During this period (Oct. 1958) of Baba’s seclusion, Bhau was keeping watch by Baba all night and also had various daytime duties to attend to. Even when he tried to get some sleep for a few hours, the loud repetitions the other mandali were ordered to do would disturb him. When he would go for his tea at 9:00 A.M., he would get that which had been made at six o’clock. It was kept aside for him in a mug, and he had to drink it cold. After tea he would sit in the hall before Baba, and when Baba left, Bhau would go to his room to do correspondence or writing work. He could not have his lunch on time at eleven with the other men, because the errand boy from Ahmednagar would leave Meherazad at 4:00 P.M., by which hour he had to have all the outgoing mail ready. After completing his work, he would go for his meal. Baidul was the cook then, and after serving everyone he would keep Bhau’s rice and dal aside on a plate uncovered over which, as time went by, gnats would hover and land. This was the food he had to eat.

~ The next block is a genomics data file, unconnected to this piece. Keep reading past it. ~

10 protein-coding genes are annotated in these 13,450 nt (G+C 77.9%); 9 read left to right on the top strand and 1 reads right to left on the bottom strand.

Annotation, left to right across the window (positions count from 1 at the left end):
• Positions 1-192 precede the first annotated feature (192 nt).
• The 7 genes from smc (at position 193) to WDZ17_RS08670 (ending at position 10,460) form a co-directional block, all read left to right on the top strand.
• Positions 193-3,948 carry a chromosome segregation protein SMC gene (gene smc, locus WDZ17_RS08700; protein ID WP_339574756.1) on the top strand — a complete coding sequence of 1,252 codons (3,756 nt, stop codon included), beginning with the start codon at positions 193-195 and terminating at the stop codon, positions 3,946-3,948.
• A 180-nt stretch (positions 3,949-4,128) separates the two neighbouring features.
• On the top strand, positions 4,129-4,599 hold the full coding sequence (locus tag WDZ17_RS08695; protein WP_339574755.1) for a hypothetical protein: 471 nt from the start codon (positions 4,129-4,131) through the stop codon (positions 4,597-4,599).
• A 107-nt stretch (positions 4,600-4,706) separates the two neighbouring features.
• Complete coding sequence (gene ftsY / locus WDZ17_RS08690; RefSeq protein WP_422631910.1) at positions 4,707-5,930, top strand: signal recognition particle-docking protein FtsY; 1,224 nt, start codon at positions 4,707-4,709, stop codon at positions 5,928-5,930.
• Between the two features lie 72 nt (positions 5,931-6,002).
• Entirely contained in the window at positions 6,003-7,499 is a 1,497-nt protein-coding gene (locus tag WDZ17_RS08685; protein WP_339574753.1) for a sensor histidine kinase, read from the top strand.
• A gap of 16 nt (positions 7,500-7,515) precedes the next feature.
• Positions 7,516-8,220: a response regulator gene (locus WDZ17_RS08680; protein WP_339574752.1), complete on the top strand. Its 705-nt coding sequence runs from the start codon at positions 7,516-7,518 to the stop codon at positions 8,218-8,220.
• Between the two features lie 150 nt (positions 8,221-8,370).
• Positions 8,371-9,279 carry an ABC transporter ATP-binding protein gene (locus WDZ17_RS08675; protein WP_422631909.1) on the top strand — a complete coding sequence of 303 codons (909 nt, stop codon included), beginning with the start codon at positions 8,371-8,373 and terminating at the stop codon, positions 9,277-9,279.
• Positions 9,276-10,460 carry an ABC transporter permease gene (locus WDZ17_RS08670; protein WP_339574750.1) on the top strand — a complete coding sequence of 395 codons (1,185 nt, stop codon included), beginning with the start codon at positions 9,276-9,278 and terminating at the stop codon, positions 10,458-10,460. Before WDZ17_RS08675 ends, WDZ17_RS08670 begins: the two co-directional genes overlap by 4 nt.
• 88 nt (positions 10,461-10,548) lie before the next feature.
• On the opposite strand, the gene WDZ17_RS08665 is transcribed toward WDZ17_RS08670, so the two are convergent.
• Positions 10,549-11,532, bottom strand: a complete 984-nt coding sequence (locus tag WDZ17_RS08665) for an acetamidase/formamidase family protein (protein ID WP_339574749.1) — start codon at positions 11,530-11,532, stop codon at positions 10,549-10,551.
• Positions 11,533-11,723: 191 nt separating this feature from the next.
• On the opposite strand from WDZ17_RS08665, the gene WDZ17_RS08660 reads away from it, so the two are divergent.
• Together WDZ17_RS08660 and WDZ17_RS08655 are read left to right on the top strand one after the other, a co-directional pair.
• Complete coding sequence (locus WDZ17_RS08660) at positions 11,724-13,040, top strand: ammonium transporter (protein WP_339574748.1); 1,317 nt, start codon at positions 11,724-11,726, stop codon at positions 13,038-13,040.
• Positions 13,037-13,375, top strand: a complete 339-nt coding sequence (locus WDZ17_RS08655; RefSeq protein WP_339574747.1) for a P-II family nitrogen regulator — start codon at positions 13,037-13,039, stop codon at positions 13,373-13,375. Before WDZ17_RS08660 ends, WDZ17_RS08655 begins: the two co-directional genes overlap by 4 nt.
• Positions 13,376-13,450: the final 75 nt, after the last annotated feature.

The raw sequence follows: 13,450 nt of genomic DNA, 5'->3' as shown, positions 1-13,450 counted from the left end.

Once he asked Baidul to at least keep the food covered to avoid the flies landing on it, to which Baidul replied angrily, “This is your reward for not being on time for lunch. You should be regular and that is why I don’t cover your food.” Bhau said he could not help being late, as he had to finish work given to him by Baba. Baidul retorted, “For lack of time, would you also stop answering calls of nature? To take food is necessary. I don’t accept what you say. I do my duty by cooking and serving food at 11:00 A.M. I have not been given the duty of keeping food aside for anyone.” Such were the conditions under which the resident mandali had to pass their days – it was exactly as Baba wished. This is how the Master, though loving all inwardly, was often ruthless outwardly.
Lord Meher, American ed., Bhau Kalchuri, Vol. 16, p. 5510.